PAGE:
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MOOC on vacation: what does "completing a MOOC" mean?

View from Itea, Greece Some people bring a book on vacation (which I have) and others immerse themselves in the local culture (which I am also doing to some extent), but since I find myself lucky enough to be vacationing somewhere with fast wifi access I decided to continue to MOOC while I am on vacation from the day job. I honestly don't know how well the experiment will go, but I decided to follow
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No Walled Gardens badge

Well,  we are in Week 9 (or 13) in the course I am teaching this semester, and the badges experiment is continuing!  This weekend, as I was reading assignment submissions, I saw that some students, in their design documents, have started incorporating Web 2.0 tools (should we just call them "web tools" now?) that encourage the use, formation, or exploration of personal learning environments
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Encouraging Independence, part II

I am attending, and presenting, at NERCOMP 2014 today. As I was checking Blackboard over the past couple of days and "grading" feedback pieces submitted by my students, I noticed an interesting trend in the feedback (and some emails sent by students) that reminded me of #Rhizo14 (week 2?): encouraging independence.We are now in week 8 (of 13) in this course and students are put into groups of three
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Discussion Kindler Badge - revealed!

Well, it seems one more week has passed by in INSDSG619, and one more badge had been earned by some learners, and therefore revealed to everyone! Last week the Discussion Initiator was revealed, and this week, the Discussion Kinder has come out!Discussion KindlerDescription:This badge is awarded to students who have made an effort to keep the discussion going by responding to peers and helping to tease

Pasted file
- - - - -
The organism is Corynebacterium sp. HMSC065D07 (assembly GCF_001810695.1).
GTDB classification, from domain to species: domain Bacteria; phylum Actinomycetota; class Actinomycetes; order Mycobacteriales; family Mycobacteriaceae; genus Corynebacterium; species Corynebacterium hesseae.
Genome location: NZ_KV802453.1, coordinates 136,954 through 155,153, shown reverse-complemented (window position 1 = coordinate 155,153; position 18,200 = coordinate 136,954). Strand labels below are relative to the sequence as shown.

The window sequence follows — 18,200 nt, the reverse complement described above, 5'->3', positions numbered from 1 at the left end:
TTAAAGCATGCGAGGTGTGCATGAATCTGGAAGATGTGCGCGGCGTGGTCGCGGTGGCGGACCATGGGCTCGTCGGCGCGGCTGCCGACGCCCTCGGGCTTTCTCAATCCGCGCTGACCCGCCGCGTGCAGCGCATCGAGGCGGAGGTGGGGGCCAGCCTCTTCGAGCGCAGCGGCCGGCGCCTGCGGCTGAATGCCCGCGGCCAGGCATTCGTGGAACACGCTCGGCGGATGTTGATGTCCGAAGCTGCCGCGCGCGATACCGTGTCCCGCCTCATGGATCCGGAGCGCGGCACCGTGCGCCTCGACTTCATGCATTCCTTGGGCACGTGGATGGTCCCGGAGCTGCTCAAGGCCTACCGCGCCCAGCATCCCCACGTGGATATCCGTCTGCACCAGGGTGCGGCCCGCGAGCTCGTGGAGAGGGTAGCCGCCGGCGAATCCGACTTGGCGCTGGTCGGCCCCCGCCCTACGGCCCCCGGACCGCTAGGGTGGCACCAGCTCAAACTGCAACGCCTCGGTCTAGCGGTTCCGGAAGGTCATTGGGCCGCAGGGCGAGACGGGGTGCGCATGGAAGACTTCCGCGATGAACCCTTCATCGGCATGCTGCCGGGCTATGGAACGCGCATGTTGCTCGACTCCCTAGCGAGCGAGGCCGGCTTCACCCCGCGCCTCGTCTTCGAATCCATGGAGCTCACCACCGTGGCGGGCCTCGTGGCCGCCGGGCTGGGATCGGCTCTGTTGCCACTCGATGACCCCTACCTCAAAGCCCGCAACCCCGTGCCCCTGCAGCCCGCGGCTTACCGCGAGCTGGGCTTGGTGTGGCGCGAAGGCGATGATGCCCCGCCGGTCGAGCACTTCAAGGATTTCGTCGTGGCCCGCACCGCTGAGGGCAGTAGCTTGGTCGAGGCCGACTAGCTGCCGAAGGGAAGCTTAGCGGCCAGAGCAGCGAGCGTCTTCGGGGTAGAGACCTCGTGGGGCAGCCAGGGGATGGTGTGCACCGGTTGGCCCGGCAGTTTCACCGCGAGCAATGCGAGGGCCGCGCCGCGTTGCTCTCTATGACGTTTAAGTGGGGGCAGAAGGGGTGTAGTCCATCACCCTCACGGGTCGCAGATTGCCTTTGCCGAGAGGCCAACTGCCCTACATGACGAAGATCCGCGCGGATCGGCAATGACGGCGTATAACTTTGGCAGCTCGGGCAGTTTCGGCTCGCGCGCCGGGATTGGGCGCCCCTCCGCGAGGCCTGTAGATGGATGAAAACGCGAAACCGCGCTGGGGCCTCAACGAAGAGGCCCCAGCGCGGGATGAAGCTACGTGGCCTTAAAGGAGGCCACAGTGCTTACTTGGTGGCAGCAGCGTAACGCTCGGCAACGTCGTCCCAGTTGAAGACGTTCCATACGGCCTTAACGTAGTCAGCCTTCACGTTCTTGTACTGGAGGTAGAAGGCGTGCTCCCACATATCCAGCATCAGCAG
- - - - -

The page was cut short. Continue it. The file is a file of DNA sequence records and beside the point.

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One More Badge - discovered!

We are now in the middle of Week 7 (of 13) of the course I am teaching (INSDSG 619: The Design and Instruction of Online Courses) and one more of the secret badge is revealed!Discussion InitiatorCriteria:  Must hit all elements of the discussion board grading rubric,Must be the first to respond in any given week, Must be a post that encourages other to respond and engage in discussion (i.e. have
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Blogging, Lurkers, and Schrödinger's cat

Alright, so I guess we are entering the final frontier of #rhizo14 here, with week 11.  Perhaps I should stop counting weeks and call this series of posts "This Week in Rhizo14" ;-)  Last week I missed some discussions on P2PU, which I've gone back and answered some questions directed to me, but I think this ends my formal mingling in P2PU for Rhizo14 and I will focus more one the PLE aspect
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Here come the lurkers!

Well, It's week 9 of Rhizo14 (or week 3 of the after party of rhizo14, depending on how you look at it.)  Last week we had a discussion on de-mobing teachers (I guess enabling teachers to not teach to the test?). To be honest I lurked a bit last week on facebook since the day job, the other work obligations, the DML conference (which was awesome!) and subsequent weekend food poisoning